January 16, 2000
Of the many respects in which our culture and our biology are diverging nowadays, one of the most fateful is war. Most educated people regard war as abhorrent, unthinkable, obsolete. Yet for all but the last half dozen or so of the genus Homo’s 20,000 centuries, force has been the usual arbiter of conflict between groups, and even, for the most part, between individuals. Humans (primarily, but not exclusively, males) have evolved to fight; and no one with any understanding of how intricate and gradual evolutionary adaptation is will suppose that we can legislate or educate away our inherited martial sentiments and habits any time soon, even though the price of indulging them may be planetary destruction.
And perhaps even if we could eradicate them, we ought not to. Some of the wisest voices of our civilization, from Adam Smith to William James, have been raised in defense of the martial virtues. As James wrote in “The Moral Equivalent of War”: “We inherit the warlike type; and for most of the capacities of heroism that the human race is full of we have to thank this cruel history. … Militarism is the great preserver of our ideals of hardihood, and human life with no use for hardihood would be contemptible.”
Some such reflections may be necessary before one can appreciate a book as deeply archaic in its attitude to war and glory as “The Soul of Battle.” It is a stirring tale, in highly wrought prose, of three brave generals and the daring campaigns by which each saved his society’s freedom and conquered its villainous foes. Could anything sound more absurdly old-fashioned? Nevertheless, it’s a superb book: forcefully argued and narrated, profoundly meditated, boldly and fruitfully at odds with contemporary political morality. Victor Davis Hanson’s subject is, fundamentally, the soul of democracy. Though he sometimes sounds corny, even cranky, he illuminates this subject like few other recent writers.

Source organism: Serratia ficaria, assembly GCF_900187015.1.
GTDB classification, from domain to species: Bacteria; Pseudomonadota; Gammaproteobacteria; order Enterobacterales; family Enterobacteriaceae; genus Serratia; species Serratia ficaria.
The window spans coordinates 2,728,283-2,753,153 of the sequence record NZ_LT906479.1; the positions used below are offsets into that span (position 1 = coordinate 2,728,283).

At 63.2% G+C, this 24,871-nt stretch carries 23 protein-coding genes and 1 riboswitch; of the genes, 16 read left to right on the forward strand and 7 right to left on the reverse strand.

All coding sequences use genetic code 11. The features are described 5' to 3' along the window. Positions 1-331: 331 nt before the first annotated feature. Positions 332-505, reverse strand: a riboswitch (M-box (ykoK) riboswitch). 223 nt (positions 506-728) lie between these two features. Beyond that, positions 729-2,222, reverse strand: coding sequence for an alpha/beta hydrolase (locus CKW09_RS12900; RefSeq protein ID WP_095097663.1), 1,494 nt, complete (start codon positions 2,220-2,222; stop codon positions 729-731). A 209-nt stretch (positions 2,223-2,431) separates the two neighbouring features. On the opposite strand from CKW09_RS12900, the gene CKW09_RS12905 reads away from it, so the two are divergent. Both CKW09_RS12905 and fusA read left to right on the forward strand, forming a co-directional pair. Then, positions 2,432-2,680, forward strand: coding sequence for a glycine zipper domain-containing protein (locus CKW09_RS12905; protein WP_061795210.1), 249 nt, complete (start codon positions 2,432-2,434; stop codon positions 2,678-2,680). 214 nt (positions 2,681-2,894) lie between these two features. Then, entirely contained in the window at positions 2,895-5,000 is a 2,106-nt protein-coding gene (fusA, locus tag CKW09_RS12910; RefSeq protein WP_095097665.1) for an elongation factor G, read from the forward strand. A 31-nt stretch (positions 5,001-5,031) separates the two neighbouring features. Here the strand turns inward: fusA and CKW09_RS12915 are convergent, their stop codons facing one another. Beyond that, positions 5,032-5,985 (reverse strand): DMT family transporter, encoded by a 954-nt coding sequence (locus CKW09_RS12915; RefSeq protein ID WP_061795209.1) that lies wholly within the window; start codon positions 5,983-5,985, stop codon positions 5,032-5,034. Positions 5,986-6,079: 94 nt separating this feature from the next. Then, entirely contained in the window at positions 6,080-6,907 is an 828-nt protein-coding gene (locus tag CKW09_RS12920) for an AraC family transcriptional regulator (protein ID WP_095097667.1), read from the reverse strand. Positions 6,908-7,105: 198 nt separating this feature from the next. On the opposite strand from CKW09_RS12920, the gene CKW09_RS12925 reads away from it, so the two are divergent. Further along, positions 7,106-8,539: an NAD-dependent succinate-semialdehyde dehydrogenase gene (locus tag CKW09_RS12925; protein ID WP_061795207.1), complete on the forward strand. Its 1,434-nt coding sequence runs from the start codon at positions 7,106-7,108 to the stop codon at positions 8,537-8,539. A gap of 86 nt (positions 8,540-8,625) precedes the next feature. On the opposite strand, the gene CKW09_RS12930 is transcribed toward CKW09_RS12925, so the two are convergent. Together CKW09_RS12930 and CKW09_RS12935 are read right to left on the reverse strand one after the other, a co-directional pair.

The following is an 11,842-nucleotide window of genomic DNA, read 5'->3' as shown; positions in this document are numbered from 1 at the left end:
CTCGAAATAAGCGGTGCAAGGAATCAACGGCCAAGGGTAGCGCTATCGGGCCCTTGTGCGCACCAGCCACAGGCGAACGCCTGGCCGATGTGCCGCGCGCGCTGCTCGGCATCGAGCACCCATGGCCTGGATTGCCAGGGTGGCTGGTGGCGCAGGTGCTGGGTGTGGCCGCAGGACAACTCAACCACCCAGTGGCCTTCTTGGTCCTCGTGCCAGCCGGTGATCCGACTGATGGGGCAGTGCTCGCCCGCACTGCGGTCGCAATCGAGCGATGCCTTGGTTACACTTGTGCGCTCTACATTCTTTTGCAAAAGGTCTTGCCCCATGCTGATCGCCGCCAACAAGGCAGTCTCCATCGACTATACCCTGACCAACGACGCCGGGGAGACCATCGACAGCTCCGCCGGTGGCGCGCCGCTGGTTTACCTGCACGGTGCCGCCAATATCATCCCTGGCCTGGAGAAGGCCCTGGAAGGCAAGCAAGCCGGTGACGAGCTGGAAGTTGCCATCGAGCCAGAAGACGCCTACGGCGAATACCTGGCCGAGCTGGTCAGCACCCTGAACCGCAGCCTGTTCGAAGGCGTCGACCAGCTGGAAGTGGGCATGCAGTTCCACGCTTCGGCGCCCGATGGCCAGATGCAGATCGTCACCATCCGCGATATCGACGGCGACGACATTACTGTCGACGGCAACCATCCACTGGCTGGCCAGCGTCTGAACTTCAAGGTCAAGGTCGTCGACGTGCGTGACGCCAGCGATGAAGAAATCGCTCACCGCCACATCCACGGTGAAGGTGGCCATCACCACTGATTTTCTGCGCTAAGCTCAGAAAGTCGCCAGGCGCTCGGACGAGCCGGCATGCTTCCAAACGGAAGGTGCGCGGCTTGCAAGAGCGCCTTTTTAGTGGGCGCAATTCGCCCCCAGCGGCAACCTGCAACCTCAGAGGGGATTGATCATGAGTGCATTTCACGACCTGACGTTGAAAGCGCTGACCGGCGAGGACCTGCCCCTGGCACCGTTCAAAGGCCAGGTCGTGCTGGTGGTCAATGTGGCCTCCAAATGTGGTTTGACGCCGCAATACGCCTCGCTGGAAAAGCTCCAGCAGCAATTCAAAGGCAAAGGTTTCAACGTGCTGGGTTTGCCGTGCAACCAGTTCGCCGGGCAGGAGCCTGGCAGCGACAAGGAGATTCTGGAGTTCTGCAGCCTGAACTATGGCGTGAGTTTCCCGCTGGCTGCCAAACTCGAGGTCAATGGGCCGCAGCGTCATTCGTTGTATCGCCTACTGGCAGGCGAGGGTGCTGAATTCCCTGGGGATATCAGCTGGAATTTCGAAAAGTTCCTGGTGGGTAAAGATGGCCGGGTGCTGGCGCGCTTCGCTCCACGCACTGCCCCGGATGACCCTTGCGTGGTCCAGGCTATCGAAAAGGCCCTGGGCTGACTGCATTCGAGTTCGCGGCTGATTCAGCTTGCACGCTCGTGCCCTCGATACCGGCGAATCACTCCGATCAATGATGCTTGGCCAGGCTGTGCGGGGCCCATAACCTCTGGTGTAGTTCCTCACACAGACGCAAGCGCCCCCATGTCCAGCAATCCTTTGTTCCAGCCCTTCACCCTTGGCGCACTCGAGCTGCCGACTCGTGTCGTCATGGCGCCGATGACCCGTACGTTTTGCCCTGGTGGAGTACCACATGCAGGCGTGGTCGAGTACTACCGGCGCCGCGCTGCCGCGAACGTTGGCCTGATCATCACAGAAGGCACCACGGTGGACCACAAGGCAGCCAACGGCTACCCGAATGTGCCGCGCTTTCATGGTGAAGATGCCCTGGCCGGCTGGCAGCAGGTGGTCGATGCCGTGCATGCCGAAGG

Hanson is a man of parts. He is a leading historian (“The Wars of the Ancient Greeks” and other books) and interpreter (“The Other Greeks: The Agrarian Roots of Western Civilization”) of the ancient world. He is an Achilles of the culture wars, a devastating critic of contemporary higher education (“Who Killed Homer? The Demise of Classical Education and the Recovery of Greek Wisdom”). And he is a yeoman: a sixth-generation raisin farmer in California’s Central Valley, about which he has written a fascinating memoir that is also a compelling critique of mass society and its political impoverishment (“Fields Without Dreams: Defending the Agrarian Idea”).